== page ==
Live Webcast Tonight, Aug 5 - 'College Essays Done Right'

Most high school students struggle with writing. And even those who are strong writers don't always know the difference between a great essay and a great admissions essay. Dan Stern, founder of College Essay Organizer, has helped tens of thousands of students write their way into their #1 choice colleges. Join this webcast to get insider tips you won't learn anywhere else so that you can have the competitive edge.

If you attend, you could win a FREE essay review!

WHEN: Tuesday, Aug 5 @ 8pm ET

To register, log into your account and upgrade to ExpertAccess. For just $49, you will connect with live experts and gain access to our archive of past webcasts. Each college application you submit will cost more than this one-time fee, so give yourself the competitive edge with ExpertAccess.

Has the Common App Resolved its Issues for the 2014-2015 Application Season?

common-app-picLast year the Common App experienced an unprecedented number of issues leaving students struggling to complete their applications and resulting in numerous colleges extending their deadlines. The Common App has since promised to promptly resolve its glitches and create a less stressful user experience.

So how is the Common App measuring up so far for the 2014-2015 application season? While it experienced supplements for some schools appearing and disappearing when it first went live three hours before the expected August 1 midnight opening, it has since become stable, and for the first time in its history, many of the colleges' supplements were available on August 1 (though many are still unavailable!). Log into your College Essay Organizer account to see which schools have questions available. Here are a few remaining issues to look out for:

  • If you save your writing supplement with all the questions completed and you later try to go back and edit it, the text boxes sometimes disappear (for all schools) and you have to log in again.
  • Some questions don't specify required vs. optional on the supplement, but on the sidebar a check mark will appear on your writing supplement tab when all required questions have been filled out. If an optional question is left blank, it will still be checked. If a required question is left blank, it will remain unchecked.
  • On the dashboard, it will say a supplement is not required (indicated by a red dash), but when you click on the member questions, it will say the questions are not yet available. This is happening in schools that do have supplemental questions, so be sure to keep checking back for the supplement and check with the college to double-check if there are supplemental questions.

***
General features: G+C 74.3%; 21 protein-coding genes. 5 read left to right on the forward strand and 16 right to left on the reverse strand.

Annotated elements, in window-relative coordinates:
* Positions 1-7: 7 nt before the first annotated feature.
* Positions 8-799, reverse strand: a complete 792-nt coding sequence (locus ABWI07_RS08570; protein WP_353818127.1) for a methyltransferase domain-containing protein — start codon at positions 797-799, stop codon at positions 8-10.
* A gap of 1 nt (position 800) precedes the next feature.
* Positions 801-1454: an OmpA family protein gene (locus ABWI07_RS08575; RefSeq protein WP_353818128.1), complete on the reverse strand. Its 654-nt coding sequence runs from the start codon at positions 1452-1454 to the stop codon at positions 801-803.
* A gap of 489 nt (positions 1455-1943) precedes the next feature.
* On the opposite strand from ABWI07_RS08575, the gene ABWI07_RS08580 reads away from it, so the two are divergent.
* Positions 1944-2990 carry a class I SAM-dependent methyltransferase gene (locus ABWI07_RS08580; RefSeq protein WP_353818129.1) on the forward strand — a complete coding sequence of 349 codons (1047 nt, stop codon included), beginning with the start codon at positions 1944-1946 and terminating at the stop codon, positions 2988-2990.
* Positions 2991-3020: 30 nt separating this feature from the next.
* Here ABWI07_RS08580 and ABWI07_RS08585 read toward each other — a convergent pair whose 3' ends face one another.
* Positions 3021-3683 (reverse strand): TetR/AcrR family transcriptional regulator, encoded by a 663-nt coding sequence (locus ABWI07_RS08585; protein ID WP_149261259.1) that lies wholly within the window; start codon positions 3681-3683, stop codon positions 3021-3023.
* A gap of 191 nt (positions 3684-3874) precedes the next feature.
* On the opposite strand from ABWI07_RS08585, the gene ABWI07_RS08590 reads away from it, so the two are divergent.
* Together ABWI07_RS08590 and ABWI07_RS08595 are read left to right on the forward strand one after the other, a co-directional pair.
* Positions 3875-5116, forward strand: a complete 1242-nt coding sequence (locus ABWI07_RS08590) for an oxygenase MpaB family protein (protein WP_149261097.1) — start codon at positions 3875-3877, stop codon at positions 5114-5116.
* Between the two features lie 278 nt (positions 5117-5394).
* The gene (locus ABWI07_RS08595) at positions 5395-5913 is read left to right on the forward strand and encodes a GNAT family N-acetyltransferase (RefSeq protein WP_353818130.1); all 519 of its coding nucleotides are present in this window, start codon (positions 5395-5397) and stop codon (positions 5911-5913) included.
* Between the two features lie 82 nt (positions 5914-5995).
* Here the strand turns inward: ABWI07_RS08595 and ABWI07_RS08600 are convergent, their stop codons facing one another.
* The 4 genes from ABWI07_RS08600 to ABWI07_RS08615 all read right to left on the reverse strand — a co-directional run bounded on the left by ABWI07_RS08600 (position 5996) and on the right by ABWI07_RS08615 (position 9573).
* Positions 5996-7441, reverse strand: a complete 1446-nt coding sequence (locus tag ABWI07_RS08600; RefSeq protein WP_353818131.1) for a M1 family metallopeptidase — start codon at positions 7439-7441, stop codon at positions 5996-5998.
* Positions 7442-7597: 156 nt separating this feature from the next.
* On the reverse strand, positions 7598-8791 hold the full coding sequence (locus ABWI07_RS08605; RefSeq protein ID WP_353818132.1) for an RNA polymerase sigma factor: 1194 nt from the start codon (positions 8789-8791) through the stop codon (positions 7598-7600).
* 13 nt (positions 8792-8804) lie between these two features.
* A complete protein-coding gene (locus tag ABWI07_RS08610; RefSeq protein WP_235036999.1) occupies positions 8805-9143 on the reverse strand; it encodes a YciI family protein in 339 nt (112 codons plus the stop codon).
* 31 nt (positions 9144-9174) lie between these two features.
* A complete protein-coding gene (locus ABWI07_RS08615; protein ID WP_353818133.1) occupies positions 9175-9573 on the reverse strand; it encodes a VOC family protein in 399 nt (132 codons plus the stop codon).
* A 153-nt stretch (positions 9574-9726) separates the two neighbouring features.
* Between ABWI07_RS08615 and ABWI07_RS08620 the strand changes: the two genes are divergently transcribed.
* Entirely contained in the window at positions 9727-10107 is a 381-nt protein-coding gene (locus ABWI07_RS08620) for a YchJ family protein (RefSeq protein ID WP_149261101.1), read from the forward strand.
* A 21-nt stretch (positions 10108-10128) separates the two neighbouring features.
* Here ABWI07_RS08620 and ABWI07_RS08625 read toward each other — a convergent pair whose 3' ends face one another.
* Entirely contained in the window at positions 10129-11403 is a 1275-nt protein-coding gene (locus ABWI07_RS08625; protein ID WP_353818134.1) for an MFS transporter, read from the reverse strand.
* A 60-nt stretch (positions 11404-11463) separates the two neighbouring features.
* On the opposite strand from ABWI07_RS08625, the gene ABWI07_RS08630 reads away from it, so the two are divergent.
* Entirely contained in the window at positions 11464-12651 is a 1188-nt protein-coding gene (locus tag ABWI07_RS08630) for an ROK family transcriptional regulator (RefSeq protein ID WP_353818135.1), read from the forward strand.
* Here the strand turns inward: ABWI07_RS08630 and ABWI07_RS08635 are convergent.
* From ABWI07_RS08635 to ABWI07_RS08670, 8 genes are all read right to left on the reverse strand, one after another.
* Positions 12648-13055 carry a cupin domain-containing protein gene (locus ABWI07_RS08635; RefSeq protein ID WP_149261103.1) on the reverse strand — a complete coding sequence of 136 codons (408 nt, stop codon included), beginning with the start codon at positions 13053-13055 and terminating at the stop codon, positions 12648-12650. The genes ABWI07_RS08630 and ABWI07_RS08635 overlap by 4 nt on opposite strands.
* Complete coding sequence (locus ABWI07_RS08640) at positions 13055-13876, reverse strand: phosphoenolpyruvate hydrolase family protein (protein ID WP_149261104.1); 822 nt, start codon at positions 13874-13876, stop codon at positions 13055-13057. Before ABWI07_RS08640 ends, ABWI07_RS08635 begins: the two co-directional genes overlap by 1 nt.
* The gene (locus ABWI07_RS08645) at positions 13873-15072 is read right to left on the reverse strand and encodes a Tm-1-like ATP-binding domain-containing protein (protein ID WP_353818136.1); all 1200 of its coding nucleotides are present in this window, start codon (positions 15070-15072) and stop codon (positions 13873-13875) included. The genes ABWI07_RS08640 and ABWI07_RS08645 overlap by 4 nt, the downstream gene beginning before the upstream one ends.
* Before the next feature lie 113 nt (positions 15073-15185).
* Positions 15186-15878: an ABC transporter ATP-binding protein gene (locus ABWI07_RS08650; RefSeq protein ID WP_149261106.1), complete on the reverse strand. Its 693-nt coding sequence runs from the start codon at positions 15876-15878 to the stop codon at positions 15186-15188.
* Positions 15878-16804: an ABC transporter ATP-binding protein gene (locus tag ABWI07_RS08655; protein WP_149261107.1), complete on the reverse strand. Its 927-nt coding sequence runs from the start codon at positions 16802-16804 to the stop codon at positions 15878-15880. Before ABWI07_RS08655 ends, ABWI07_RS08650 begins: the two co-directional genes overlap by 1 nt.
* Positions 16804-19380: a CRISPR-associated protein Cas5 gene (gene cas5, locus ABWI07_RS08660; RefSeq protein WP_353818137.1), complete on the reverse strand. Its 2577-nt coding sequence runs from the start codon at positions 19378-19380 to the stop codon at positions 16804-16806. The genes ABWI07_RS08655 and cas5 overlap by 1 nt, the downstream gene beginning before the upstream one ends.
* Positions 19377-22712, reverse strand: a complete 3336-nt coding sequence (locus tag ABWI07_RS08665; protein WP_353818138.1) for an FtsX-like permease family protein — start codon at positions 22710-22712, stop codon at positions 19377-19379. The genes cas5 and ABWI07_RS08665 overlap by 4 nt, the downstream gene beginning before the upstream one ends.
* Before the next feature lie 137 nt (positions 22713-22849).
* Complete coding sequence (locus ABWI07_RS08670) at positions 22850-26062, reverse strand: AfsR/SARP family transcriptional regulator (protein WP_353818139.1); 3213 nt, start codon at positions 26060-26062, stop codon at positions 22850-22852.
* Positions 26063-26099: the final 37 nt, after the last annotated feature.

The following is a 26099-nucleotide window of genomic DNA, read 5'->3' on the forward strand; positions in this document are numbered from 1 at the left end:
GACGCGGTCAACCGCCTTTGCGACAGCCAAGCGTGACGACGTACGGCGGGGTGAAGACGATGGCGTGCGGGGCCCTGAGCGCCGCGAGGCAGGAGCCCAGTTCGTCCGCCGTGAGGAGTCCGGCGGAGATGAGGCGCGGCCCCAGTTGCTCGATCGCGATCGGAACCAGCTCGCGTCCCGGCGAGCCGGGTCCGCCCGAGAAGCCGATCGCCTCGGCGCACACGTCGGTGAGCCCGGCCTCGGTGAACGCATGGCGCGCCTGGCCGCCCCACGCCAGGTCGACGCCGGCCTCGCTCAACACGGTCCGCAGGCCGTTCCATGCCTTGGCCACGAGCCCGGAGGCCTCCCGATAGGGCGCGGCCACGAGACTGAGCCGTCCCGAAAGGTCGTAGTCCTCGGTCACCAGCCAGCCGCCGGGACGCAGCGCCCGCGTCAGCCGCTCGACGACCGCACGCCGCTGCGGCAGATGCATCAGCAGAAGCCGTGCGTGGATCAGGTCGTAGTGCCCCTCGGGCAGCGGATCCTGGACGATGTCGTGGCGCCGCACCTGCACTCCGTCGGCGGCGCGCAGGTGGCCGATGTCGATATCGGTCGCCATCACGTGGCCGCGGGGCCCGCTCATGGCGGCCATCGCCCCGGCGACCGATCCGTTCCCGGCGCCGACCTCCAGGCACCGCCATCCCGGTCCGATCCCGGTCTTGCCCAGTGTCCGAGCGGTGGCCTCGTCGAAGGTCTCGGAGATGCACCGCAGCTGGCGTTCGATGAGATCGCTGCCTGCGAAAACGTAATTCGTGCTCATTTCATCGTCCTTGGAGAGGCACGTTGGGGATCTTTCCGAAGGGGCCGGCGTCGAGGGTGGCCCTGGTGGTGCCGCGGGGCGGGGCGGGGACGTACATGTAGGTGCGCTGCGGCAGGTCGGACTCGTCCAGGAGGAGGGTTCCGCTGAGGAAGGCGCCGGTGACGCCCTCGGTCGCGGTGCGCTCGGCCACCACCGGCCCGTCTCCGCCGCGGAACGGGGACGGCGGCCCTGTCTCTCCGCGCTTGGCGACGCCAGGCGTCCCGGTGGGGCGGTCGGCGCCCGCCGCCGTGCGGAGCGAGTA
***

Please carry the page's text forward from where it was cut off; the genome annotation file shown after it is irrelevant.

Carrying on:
• When a link to an outside page is embedded into a question, and it is clicked, the Common App throws up an error page, so you may have to copy and paste links into a browser window.

Shedding Light on Oversharing

This label will not help you get in.

This label will not help you get in.

Students now grow up revealing personal details on social media sites, often becoming desensitized to the impact of the information posted. Fast forward to the college application process where students are pressured into finding a way to stand out among thousands of other applicants.

The result is the temptation for students to overshare intimate details of their lives in the attempt to grab the attention of admissions officers. While taking a risk can often set a student apart, the type of information shared must be carefully considered. Definitely get feedback from others before going down this path to make sure that you are leaving a positive impact on your reader. This recent article in the New York Times expertly illustrates the pitfalls of oversharing. Here's a story shared by one of Yale's former admissions officers about a girl who sabotaged her application by giving too much information:

"The Yale applicant had terrific test scores. She had fantastic grades...Then he got to her essay. As he remembers it, she mentioned a French teacher she greatly admired. She described their one-on-one conversation at the end of a school day. And then, this detail: During their talk, when an urge to go to the bathroom could no longer be denied, she decided not to interrupt the teacher or exit the room. She simply urinated on herself."

Don't Miss Our Exclusive Webinar for Educational Consultants -- The New Season Has Officially Begun!

The Common App glitches last year created an incredibly stressful, confusing time for many. Fortunately, our proactive, meticulous approach ensured a successful college essay experience for hundreds of consultants and we're eager to take that to a new level this season. Most IECs have already started with College Essay Organizer for this year, so don't wait -- get started now:

Existing members using us directly -- start here
New members using us directly -- start here
CollegePlannerPro members can email us directly to order in bulk -- you'll save money this way! Simply indicate how many student accounts you want.

Join Our Webinar To Kick Off The 2014-2015 Season

Attend our webinar to learn the insider tips and get answers to your questions:

For members using us through CollegePlannerPro: Thursday, June 5 @ 12 noon ET -- Click here to register now

For members using us directly: Tuesday, June 10 @ 12 noon ET -- Click here to register now

The Common App & College Essay Organizer

Here's a snapshot of how we do things that no other site, including the Common App, does. A few highlights are listed below: